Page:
HAYES: Howard, I want your take on the politics. By the way, if you`re playing THE LAST WORD bingo at home and you had the Russell 2000 in the first five minutes of the show, you win.
Howard, I want you to respond to this poll today out from — which says 29 percent of people, 29 percent of people consider us in a depression right now. What does that mean for the political dynamics for the White House, for congressional incumbents of both parties?
FINEMAN: Well, first of all, let me say, it`s fascinating to listen to David, who I have covered and listened to for a long time, going all the way back to the Reagan years. He is sounding like the populist guy.
HAYES: He sounds like you`re writing from “The Nation” magazine.
FINEMAN: And I think that`s very interesting. And indicative of the big problem here that he`s talking about. All that money was created out of nothing. But it`s money that could have been used if properly directed to the United States, to Main Street, to loans.
We rescued banks, but the banks didn`t turn around and rescue people. We created money for housing, but didn`t put it in the right places. We created money for investment, but didn`t put them into the United States.
Now, everybody loves the free market. But if you`re going to create that much money, you`ve got to find a way to spend it here. And I think that`s what David is saying, and I think that`s very, very important.
But the reason 1/3 of the American people think they are in a depression is that not, they haven`t seen any of that money. They haven`t seen any of that money in any way, shape or form. That`s just simple.
HAYES: I want to stay with you on the politics on this for a moment because we were talking this morning in the production call and said, you know, the conversation in Washington is like, if you go camping and you`re in the middle, you pitch a tent in the middle of the forest being consumed by a forest fire and you start arguing the tent about who`s going to drive on the way home or what color the tent is, or who didn`t bring the fort, and it`s unbelievable to me how absent the jobs reality is from the conversation in Washington.
Are you surprised by that?
FINEMAN: Well, I`m not surprised by it because it`s difficult right now to get immediate results from. That`s part of the problem.
The president doesn`t want to necessarily highlight the unemployment rate because they can`t pound the table better. Now, he`s been president for a while, OK? So, the more he focuses on the most glaring problem that we have, the more it begs the question of what kind of job he`s been doing. And by the way, he`s at his lowest level of job performance.
So, the natural thing now for somebody two years into office is to, you know, talk more, shall we say systemically, OK?
Now, the Republicans, they want to talk about spending cuts because it`s a nice big abstract thing that plays into the small government ideology of the base of the Republican Party. And they don`t want to talk about the immediate effects of the budget cuts they don`t really have the guts to talk about, because that will cost jobs.
FINEMAN: And not just federal jobs, not lazy federal workers, but we`re talking about firemen and policemen, and people in the community, local people who also need jobs. So, there`s a perverse incentive not to talk about the main thing that`s at the center of the problem.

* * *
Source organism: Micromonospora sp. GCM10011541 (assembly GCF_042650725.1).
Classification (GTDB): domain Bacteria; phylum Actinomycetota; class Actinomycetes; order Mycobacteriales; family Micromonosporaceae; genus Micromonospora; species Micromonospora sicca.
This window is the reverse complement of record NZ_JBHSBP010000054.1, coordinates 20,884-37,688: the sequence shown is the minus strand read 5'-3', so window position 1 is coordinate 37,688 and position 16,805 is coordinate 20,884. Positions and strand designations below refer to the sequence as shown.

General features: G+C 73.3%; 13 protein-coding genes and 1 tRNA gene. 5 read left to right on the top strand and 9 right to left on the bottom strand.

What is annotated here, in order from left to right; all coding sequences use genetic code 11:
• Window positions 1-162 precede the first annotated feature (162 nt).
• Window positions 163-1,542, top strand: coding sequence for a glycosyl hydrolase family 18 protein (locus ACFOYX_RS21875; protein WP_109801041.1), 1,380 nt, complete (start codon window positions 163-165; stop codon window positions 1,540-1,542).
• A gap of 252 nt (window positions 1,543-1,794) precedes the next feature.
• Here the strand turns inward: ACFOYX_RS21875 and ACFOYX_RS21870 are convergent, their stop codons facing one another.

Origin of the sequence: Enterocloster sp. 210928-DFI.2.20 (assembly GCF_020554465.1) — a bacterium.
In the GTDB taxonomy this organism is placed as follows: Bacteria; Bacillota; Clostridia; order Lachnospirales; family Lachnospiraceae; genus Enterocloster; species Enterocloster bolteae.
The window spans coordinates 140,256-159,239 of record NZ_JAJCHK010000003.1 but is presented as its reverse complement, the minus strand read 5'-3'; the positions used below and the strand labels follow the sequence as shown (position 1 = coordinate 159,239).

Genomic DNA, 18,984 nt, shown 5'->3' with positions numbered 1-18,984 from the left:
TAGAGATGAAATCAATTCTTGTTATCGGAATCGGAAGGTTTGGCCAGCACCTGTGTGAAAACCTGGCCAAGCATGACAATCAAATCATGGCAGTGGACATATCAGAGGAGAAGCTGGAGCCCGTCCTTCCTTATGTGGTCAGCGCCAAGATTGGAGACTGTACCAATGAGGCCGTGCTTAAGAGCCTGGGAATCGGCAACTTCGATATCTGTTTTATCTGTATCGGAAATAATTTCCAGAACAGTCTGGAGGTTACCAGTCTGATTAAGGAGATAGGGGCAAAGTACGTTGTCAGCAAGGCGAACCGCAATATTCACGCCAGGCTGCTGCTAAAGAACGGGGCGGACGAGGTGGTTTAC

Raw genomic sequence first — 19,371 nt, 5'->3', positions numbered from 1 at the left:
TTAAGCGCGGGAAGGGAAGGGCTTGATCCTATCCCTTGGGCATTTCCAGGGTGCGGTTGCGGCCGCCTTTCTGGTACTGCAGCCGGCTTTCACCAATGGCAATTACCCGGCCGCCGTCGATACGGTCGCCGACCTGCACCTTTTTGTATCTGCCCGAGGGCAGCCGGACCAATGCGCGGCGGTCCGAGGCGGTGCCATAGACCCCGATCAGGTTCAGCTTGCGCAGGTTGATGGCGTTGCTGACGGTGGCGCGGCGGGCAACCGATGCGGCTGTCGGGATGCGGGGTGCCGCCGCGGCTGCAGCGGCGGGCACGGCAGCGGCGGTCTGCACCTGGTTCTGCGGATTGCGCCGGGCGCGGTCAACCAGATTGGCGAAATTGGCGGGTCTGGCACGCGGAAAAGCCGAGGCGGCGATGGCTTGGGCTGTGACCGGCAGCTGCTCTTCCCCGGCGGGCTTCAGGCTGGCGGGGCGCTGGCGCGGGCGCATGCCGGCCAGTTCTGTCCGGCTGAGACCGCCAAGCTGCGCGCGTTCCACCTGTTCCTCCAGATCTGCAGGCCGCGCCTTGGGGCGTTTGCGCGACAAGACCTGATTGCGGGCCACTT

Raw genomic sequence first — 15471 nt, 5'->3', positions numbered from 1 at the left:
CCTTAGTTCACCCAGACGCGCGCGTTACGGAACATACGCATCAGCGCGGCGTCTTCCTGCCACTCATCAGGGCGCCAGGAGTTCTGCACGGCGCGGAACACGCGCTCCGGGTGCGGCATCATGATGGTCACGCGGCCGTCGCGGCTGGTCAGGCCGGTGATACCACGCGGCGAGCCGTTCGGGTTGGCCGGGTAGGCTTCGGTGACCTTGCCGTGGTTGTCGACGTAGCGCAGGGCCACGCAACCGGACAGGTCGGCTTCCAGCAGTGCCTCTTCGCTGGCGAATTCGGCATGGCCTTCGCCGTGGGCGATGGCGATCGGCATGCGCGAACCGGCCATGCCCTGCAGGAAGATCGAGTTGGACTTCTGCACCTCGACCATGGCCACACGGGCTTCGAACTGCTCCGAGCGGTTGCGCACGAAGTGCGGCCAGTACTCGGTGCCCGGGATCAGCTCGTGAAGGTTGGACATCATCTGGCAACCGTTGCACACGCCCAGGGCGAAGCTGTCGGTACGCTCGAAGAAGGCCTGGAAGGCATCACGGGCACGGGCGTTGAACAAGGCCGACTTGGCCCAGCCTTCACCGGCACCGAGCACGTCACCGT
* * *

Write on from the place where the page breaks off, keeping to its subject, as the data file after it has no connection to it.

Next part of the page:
HAYES: David, you served in Congress as a member of the Republican Party. You were director of OMB, part of the famous before my colleague William Greider, who wrote about the lessons you learned when you came to Washington. In watching this Republican class come to Washington, what do you make of their performance so far?
STOCKMAN: Well, it`s very disconcerting. When it comes to this anti- spending rhetoric, the Republicans are all hat and no cattle, as they say in Texas. When you look at what they have actually proposed, the entire defense and security budget, $700 billion, is taken off the table, apparently because they have to kiss the ring of the neocon bishops who would otherwise not support the plan. Then they take all of Social Security, all of Medicare, off the table, $1.4 trillion for the next 10 years.
When you do that and you say that taxes can`t be raised out of religious principle, then you`re left with the safety net. And so, they take out a meat cleaver and make unbelievably deep and unrealistic and untenable cuts, even they must know that, in the safety net and that turns the fiscal debate where we should be getting engagement between the two parties into what I called the other day the beginning of a class war.
And it`s really unfortunate because I believe we don`t have that much time to address our real fiscal problem: we`re heading into a ditch, into a ditch where the president is saying tax the top 2 percent, when everybody is going to have to pay higher taxes, and the Republicans are saying balance the budget on the back of the poor, which isn`t going to happen and shouldn`t happen. And that`s the dilemma we`re in right now.
HAYES: David Stockman, thank you so much for your time. Howard Fineman, great discussion. I wish we could keep it going.
FINEMAN: All I have to say is wow
HAYES: I know.
FINEMAN: — on David stockman. OK, it`s amazing.
HAYES: This is where we are, folks. David Stockman, Howard Fineman, thank you both. I really appreciate it.
FINEMAN: Thank you.
STOCKMAN: Thank you.